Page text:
Otaku USA Magazine
Interview: Capsule’s Pride Creator Talks Otomo-Inspired New Album

Nathan Micay, the artist formerly known as Bwana, is best known ‘round these parts for his 2016 album Capsule’s Pride, a loving EDM-flavored tribute to the music of Akira.

Now Micay is back with Blue Spring, and while the music this time is all original, the album owes a great deal to Akira creator Katsuhiro Otomo. In fact, Micay has even released a comic to accompany the dystopian-themed concept album that will look instantly familiar to Akira fans. Blue Spring .

We had the chance to lob some questions Mr. Micay’s way to find out more about Blue Spring (which hits vinyl, CD and digital May 3) and why he can’t seem to stop thinking about Akira.

Most of our readers probably know you from Capsule’s Pride. Can you talk briefly about the success of that album and how life has changed for you since?

Capsule’s Pride definitely achieved a reach I had not anticipated. I was hopeful, given the passionate fan bases of both anime and dance music, but it seems to now be a part of the Akira zeitgeist, which is insane to me. I completely credit the creative direction of LuckyMe for the success of the project. They work so hard and just have such a clear vision. The same can be said for this new album coming out. Life since then has generally been the same. Lucky enough to continue DJing around the world, trying to improve my Japanese daily and I’m about to sit down and start the 2nd season of One Punch Man! Think it’s been about a three-year wait?

Could you briefly describe Blue Spring?

Blue Spring is the new album coming out on LuckyMe. It’s very much a melting pot of the various styles I’ve been into for the last ten years: IDM, trance, techno, jungle etc. It’s a concept album and in the spirit of that, LuckyMe have gone above and beyond as usual with an original comic book and more goodies to come.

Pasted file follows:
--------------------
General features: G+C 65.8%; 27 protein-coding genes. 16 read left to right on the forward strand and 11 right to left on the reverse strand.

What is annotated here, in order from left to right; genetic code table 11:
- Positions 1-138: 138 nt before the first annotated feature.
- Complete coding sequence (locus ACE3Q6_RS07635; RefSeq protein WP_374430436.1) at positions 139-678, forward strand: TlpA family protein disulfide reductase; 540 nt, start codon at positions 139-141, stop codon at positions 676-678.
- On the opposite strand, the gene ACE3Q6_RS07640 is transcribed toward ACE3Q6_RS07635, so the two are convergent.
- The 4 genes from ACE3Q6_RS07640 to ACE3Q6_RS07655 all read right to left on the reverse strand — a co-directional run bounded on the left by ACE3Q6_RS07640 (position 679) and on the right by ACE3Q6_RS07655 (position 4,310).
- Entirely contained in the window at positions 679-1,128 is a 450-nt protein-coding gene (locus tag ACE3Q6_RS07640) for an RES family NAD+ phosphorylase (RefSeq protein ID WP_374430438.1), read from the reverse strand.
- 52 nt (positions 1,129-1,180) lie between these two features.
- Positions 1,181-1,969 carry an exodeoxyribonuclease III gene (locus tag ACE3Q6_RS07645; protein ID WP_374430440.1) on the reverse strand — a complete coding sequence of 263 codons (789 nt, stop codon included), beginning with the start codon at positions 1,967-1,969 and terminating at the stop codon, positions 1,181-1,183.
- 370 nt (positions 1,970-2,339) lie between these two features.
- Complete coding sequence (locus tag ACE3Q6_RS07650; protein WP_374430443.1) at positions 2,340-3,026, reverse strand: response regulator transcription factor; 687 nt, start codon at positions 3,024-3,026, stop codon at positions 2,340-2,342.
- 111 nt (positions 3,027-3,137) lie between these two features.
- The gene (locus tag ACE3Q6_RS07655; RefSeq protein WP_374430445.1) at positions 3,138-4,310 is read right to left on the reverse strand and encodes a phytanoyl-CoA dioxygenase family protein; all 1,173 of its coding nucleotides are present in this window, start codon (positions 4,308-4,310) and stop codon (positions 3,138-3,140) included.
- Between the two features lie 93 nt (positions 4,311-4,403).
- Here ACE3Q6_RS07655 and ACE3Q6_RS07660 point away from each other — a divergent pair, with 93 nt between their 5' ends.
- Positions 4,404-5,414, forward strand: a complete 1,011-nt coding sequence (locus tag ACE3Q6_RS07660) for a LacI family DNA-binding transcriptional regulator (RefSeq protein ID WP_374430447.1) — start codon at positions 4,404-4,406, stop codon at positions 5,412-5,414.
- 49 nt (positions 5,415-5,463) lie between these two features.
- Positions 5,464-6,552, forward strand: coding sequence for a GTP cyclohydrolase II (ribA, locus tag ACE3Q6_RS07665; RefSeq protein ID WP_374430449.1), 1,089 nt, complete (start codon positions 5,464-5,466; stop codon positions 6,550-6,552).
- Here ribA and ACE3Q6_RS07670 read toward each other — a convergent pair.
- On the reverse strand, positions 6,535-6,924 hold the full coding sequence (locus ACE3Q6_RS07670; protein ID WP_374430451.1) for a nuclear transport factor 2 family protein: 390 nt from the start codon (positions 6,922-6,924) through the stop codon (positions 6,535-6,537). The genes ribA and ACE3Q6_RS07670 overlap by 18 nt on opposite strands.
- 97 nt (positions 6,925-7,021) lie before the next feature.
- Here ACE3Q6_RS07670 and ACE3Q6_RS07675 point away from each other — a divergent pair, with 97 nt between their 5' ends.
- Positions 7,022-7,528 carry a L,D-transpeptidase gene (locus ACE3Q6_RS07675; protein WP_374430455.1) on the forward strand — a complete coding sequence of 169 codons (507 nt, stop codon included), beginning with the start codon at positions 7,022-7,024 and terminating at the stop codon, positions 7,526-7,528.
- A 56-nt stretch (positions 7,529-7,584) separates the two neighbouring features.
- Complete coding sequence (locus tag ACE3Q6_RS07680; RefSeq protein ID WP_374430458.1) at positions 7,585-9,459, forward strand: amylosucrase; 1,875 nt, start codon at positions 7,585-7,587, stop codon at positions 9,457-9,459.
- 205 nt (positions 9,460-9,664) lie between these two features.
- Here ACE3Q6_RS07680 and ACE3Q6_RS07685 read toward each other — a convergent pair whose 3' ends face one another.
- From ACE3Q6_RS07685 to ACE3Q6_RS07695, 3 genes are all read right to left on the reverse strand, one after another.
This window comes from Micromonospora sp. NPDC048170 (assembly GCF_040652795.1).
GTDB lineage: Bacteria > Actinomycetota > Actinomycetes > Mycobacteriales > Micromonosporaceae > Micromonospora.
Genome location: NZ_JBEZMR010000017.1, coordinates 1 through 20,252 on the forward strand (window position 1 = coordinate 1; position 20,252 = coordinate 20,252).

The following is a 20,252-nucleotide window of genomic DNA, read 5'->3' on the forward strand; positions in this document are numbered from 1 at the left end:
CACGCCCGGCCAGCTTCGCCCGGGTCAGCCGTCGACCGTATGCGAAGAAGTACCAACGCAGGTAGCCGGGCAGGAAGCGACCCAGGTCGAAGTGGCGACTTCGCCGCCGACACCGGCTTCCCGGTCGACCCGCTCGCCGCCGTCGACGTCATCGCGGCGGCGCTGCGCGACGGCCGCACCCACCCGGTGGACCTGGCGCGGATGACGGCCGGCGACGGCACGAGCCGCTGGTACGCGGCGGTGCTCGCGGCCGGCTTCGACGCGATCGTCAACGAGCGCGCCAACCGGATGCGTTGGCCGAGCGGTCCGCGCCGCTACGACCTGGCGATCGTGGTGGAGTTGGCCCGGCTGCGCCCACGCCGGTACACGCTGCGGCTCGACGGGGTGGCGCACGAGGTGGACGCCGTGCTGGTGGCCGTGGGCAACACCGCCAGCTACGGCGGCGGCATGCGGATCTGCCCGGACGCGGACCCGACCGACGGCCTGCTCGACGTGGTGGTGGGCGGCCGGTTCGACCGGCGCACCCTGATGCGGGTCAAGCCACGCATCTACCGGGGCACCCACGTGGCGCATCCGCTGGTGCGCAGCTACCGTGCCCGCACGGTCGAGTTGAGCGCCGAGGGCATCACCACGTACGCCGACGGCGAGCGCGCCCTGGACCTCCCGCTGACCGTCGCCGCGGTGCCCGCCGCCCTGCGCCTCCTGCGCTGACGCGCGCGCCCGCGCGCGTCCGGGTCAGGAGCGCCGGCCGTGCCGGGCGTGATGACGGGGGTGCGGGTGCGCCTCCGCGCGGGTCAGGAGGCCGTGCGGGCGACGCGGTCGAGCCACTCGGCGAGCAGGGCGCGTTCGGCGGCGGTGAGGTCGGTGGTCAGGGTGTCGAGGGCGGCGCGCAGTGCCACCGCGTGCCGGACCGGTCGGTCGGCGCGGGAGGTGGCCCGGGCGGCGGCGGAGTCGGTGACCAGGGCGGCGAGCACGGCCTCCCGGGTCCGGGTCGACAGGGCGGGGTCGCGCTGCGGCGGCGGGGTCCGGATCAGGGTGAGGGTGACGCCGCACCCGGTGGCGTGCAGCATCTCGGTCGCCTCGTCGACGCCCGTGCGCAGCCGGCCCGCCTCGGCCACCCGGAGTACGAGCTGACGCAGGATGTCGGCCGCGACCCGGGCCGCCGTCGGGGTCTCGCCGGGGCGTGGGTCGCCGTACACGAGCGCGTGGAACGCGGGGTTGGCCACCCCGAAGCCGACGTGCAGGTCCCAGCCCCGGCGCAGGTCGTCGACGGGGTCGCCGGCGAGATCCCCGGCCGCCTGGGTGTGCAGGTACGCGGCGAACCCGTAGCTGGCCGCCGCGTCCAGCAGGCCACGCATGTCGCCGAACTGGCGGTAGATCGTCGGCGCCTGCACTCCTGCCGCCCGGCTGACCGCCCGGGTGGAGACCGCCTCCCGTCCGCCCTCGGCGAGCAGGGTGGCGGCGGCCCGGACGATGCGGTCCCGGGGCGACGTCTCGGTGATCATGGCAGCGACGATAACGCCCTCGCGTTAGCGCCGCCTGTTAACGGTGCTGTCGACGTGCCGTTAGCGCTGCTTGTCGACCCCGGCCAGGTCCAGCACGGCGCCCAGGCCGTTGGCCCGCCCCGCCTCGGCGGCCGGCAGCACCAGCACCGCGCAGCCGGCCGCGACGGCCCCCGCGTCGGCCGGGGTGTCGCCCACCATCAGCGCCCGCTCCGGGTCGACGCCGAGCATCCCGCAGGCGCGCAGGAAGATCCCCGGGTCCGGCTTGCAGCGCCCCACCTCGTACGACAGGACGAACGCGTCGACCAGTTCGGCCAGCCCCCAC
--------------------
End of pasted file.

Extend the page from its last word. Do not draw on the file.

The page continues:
You’ve called it the spiritual successor to Capsule’s Pride. In what way(s)?

With Capsule’s Pride we were very aware that everything was in some way in debt to the genius of Otomo. This time around we sought to make our own story. Our own world. The music is mostly sample free, yet I think still capturing a similar sonic palette to Capsule’s Pride. It’s very narrative driven, and the original comic book that will come with the vinyl reinforces that. It was a real goal here to feel something of worth was being contributed back to the manga/comic culture that we hold so dear. Otomo is still clearly an influence, but this time we’ve paid tribute with our own original works.

What inspired you to create a story-driven album, and to include a comic? Could you detail a bit how it came together?